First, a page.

|by Patrick Smith, The Bachelor • April 25, 2007|
Dr. Patrick White is the sort of college president that can go from discussing the beginnings of the new capital campaign to The Man Who Shot Liberty Valance almost seamlessly. His interests are intense and broad-ranging, and he is happy to talk about what engages and excites him. The Wabash community has certainly found this out during his first year as president. For his part, he has learned many lessons about Wabash, the culture of the College, and the broader community.
"I certainly learned a lot about Wabash and alumni and their devotion to Wabash," White said. "It’s both loving what happened to their [i.e., alumni] experience in the past and wanting the best for the future."
The recent Wabash Commentary shakeup is an example of the two issues about which White cares. "It was an interesting moment, because students played it out in their own ways," White said. "They go out and lead, and that’s good news."
White has been pleased with the leadership shown by students in all contexts with which he has experience and knowledge. "I have been so incredibly impressed with the students at Wabash who act as though they’re full players," White said.
White warned against a drive to take student responsibility and freedom from students, in favor of a more aggressive administrative regime. "I think, sometimes, there’s a lot in American college experience, faculty, and administration that wants to control and infantilize the students," White said.
After Dr. Andrew Ford’s thirteen-year tenure, the experience of a new president was indeed new to all students and many members of the faculty. The experience has been unique for White, as well. "I learned how public a figure the president is at Wabash," a lesson that he termed "curiously humbling and yet very flattering."
However, Ford’s legacy of a capital campaign and a massive building program still remains on campus. White is not bothered by the inevitable comparisons to Ford. "I have a lot of respect for Andy Ford, but I have so much respect that I won’t try imitating him," White said. "If you’re not speaking in an authentic voice, then it’s just too hard."
In a previous interview with the Bachelor’s Rob Fenoglio, for the special inauguration issue, White discussed a course on women in film he taught at St. Mary’s College. This year, he taught a day of Cultures and Traditions, substituting for the regular professor. Courses that he would like to teach at Wabash include gender in film and a course about liberal arts colleges. "I’d like to teach a course about liberal arts colleges," White said. "What are these wonderful things?"
However, his return to teaching is not imminent. "I haven’t found a way," White said.
The housing issues for independent men, which have returned to the forefront of many minds with the troubled renovations at College Hall, are also important to White. "We may be needing to find short-term housing," White said.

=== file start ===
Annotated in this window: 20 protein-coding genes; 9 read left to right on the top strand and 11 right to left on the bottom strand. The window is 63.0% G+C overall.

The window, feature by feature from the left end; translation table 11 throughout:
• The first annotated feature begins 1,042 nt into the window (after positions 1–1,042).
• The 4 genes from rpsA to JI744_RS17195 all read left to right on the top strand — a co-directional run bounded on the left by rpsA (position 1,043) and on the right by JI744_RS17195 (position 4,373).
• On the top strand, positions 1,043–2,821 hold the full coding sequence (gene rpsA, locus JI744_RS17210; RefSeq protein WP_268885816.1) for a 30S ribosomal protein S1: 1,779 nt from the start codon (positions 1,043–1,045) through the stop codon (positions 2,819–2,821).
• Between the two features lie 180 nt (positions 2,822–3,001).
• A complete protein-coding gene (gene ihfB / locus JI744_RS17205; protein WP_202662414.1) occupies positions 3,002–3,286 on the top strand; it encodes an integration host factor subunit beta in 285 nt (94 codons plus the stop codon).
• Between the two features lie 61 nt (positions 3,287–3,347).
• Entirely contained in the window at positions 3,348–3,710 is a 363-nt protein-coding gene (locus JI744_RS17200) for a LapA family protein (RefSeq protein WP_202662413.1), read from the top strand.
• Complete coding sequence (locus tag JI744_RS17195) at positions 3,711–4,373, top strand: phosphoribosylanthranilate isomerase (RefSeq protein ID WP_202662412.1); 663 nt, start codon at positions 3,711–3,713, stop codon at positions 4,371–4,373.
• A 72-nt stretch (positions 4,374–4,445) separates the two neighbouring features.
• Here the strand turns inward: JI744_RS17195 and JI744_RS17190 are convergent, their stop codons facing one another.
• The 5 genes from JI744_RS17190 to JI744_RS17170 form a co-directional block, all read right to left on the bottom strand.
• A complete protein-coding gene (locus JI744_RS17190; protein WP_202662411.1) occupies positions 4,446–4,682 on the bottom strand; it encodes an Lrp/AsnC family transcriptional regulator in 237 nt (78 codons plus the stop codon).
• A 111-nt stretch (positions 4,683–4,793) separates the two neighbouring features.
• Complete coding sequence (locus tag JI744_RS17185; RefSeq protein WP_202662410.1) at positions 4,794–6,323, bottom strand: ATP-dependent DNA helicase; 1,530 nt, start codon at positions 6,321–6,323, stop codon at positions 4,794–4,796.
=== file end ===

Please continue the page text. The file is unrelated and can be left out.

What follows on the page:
However, White would like to assess "our needs and our opportunities here" before charging headlong into a major renovation or construction project. Furthermore, the Board of Trustees will have to make any final decisions on housing.
On the broader issue of independents and fraternities, White took the issue from both sides. "Wabash had put some real investment in fraternity life," White said. "This is a good thing, good things happen in fraternities."
However, that is not to say that independents are forgotten in the College’s culture and life. "There is support from alumni to make sure that independents are not left behind," White said. He also expressed interest in discovering the character of living units, fraternities and dormitories alike.
When asked about bringing the various research centers of the College, like the Wabash Center and the Center for Inquiry, into the life of the College, White quipped, "That’s a resolution devoutly to be wished."
White discussed the histories of the centers and the level of faculty engagement in the context of what they can and should contribute to the College, as opposed to the broader communities that they serve. "What is the relationship between this entity and Wabash students and professors," White asked. "This has not been answered because it almost hasn’t been asked."
Of the Wabash Center, it is "more famous at Duke University than at Wolcott," White said.
While there is only so far that these centers can go in integrating completely into the life of the College, White hopes for progress. "At the very least, [he wants] students having more understanding about what is going on there," White said.
The recent curriculum review has met with White’s approval. "I’m pleased with the process, because people are talking and taking it seriously," White said. "Gary Phillips and the other people who are driving this are keeping a central focus on student learning."
"We shouldn’t be sort of willy-nilly flying around changing things," White said. "The character of the College needs to be grounded in some continuity."
White enjoys thinking about issues such as student freedom, the academic life of the College, and the mission of Wabash. "I hope we don’t know quite yet how good we can be at Wabash," White said.
Smith is The Bachelor's Opinion Editor and 2007-08 Editor in Chief.